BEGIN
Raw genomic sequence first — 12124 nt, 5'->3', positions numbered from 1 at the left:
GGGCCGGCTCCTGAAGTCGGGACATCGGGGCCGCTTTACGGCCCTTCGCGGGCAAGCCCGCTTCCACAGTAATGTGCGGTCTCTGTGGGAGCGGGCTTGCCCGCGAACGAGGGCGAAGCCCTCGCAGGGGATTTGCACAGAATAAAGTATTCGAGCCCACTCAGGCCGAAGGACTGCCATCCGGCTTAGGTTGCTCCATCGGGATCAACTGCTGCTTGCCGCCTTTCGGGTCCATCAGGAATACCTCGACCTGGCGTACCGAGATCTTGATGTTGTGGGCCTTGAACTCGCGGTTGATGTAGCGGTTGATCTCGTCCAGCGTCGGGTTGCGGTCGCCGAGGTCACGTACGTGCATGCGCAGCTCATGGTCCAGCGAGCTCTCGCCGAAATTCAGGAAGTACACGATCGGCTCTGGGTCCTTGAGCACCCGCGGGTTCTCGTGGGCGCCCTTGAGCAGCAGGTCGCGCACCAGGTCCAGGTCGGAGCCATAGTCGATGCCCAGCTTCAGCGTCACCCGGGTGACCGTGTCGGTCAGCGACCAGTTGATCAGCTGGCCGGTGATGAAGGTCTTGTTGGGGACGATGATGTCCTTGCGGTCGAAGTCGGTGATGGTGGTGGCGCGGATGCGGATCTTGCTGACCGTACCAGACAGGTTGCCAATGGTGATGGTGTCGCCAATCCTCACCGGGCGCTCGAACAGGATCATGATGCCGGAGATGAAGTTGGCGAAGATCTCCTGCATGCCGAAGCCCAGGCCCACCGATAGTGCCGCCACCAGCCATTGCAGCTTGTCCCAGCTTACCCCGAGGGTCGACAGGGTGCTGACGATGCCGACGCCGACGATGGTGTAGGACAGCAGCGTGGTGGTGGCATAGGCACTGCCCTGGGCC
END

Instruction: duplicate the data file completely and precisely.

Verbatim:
Raw genomic sequence first — 12124 nt, 5'->3', positions numbered from 1 at the left:
GGGCCGGCTCCTGAAGTCGGGACATCGGGGCCGCTTTACGGCCCTTCGCGGGCAAGCCCGCTTCCACAGTAATGTGCGGTCTCTGTGGGAGCGGGCTTGCCCGCGAACGAGGGCGAAGCCCTCGCAGGGGATTTGCACAGAATAAAGTATTCGAGCCCACTCAGGCCGAAGGACTGCCATCCGGCTTAGGTTGCTCCATCGGGATCAACTGCTGCTTGCCGCCTTTCGGGTCCATCAGGAATACCTCGACCTGGCGTACCGAGATCTTGATGTTGTGGGCCTTGAACTCGCGGTTGATGTAGCGGTTGATCTCGTCCAGCGTCGGGTTGCGGTCGCCGAGGTCACGTACGTGCATGCGCAGCTCATGGTCCAGCGAGCTCTCGCCGAAATTCAGGAAGTACACGATCGGCTCTGGGTCCTTGAGCACCCGCGGGTTCTCGTGGGCGCCCTTGAGCAGCAGGTCGCGCACCAGGTCCAGGTCGGAGCCATAGTCGATGCCCAGCTTCAGCGTCACCCGGGTGACCGTGTCGGTCAGCGACCAGTTGATCAGCTGGCCGGTGATGAAGGTCTTGTTGGGGACGATGATGTCCTTGCGGTCGAAGTCGGTGATGGTGGTGGCGCGGATGCGGATCTTGCTGACCGTACCAGACAGGTTGCCAATGGTGATGGTGTCGCCAATCCTCACCGGGCGCTCGAACAGGATCATGATGCCGGAGATGAAGTTGGCGAAGATCTCCTGCATGCCGAAGCCCAGGCCCACCGATAGTGCCGCCACCAGCCATTGCAGCTTGTCCCAGCTTACCCCGAGGGTCGACAGGGTGCTGACGATGCCGACGCCGACGATGGTGTAGGACAGCAGCGTGGTGGTGGCATAGGCACTGCCCTGGGCC